On November 6, 2012, California voters passed Proposition 36, giving inmates imprisoned under the controversial three-strikes an opportunity to have their cases reassessed by the court and potentially have their sentences truncated.. The Three-Strikes Law sentences individuals to 25 years to life in prison after being convicted of three felon Proponents of Prop. 36 often argue that what constitutes as a felony can be far too minor to warrant such harsh punishments.
Individuals who have previously been found guilty for severe violent crimes such as rape, murder, or child molestation will not be eligible to have their cases reexamined under Prop. 36. Courts can choose to reject any prisoner’s request for reduced sentence under the proposition should they consider the individual dangerous (Leonard and Dolan).
Currently, 2,800 of the 8,900 inmates incarcerated under the three-strikes law may be up for parole under the new proposition (Romano and Area). The law passed with 69% support of the statewide vote, and passed in each of California’s 58 counties. The law allows for a reexamination of many individuals that are currently incarcerated under the three-strikes law, in particular individuals whose final offense was non-violent. These crimes span anywhere from shoplifting to possession of drugs (including marijuana).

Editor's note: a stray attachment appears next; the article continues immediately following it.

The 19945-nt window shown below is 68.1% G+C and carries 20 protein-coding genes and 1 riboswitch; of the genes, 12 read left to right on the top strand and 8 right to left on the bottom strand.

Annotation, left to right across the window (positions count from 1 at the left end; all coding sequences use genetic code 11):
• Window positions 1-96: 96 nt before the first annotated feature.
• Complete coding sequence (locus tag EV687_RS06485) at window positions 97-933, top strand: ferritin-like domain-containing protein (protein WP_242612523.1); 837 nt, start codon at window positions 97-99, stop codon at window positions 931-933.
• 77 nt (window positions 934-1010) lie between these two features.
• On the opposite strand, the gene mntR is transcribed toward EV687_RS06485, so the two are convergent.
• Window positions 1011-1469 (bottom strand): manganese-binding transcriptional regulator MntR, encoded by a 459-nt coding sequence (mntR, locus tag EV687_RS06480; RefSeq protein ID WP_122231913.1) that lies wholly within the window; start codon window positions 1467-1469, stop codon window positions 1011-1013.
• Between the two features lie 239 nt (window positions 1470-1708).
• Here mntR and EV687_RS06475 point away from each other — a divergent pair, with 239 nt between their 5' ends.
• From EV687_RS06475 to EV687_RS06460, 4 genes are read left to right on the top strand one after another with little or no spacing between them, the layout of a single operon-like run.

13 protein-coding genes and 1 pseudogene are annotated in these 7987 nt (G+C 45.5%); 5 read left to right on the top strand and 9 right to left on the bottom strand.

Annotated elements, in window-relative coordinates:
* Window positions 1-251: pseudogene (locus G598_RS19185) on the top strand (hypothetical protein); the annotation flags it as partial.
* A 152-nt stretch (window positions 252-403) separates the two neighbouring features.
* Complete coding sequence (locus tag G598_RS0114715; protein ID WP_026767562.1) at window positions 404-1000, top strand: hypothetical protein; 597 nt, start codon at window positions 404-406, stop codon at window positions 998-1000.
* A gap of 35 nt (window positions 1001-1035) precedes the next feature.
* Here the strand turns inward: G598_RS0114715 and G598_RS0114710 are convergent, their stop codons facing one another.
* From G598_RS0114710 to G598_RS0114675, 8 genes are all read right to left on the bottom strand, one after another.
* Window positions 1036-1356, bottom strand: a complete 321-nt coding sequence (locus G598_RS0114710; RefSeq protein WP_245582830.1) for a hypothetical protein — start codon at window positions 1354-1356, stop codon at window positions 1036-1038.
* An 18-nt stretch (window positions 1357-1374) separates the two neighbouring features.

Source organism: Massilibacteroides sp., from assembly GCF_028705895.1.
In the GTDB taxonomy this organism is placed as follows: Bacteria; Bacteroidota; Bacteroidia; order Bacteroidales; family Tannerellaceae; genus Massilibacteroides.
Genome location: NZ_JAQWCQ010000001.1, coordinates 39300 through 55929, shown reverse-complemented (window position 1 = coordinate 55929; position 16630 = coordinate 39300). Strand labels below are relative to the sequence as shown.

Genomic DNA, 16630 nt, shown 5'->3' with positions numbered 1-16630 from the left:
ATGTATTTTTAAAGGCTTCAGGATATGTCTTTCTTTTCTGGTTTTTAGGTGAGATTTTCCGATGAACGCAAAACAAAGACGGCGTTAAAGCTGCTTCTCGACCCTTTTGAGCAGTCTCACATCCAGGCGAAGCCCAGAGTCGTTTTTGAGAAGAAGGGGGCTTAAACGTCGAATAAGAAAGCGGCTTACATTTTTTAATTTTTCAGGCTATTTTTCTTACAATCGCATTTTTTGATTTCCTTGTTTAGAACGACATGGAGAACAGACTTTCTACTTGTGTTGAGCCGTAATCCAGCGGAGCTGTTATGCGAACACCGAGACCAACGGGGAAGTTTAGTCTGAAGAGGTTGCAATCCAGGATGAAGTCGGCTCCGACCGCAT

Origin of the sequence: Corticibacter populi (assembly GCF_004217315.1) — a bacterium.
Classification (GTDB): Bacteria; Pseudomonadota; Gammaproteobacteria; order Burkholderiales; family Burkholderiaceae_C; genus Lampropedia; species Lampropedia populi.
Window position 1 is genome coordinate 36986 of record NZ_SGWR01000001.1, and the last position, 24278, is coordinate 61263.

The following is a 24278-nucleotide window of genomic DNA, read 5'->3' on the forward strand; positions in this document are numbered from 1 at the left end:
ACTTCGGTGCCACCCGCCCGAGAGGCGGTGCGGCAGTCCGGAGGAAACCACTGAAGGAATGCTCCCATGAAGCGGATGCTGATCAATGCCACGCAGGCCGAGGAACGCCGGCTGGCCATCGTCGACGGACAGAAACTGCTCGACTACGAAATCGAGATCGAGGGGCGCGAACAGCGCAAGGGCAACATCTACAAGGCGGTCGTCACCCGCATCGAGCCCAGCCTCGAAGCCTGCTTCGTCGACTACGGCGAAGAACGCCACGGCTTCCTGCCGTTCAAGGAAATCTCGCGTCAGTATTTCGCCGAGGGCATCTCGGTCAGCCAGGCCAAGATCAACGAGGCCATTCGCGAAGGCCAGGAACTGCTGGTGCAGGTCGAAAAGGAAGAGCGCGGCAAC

California voters approved previous three-strikes law amendments in the past, the most notable was Prop. 36 in 2000, which allowed some non-violent offenders with drug-related charges to seek drug rehabilitation treatment. Unfortunately, there were long term flaws to this amendment in terms of justice, practicality, and rehabilitation. First, funding for the treatment of these individuals was cut, and it did not act retroactively.
In addition to the obvious benefits to the 2, 800 inmates and their families, Proposition 36 also yields many financial benefits to Californians who have been seeing overcrowding within the jail system for decades. While we rarely hear about it, we actually put more of California’s budget into prisons than higher education. As we release more inmates who are caught up in complex laws and live up to the rehabilitation portion of the “Corrections and Rehabilitations” Department title, giving them opportunities to rejoin the community, we actually will also save an estimate $90 million per year (Sankin).
Leonard, Jack and Maura Dolan. Softer 3-strikes law has defense lawyers preparing case reviews. 8 November 2012.
Romano, Michael and NBC Bay Area. Prop. 36 Passes; Will Modify California Three Strike Law. November 2012.
Sankin, Aaron. California Prop 36, Measure Reforming State’s THree Strikes Law, Approved By Wide Majority of Voters. 7 November 2012.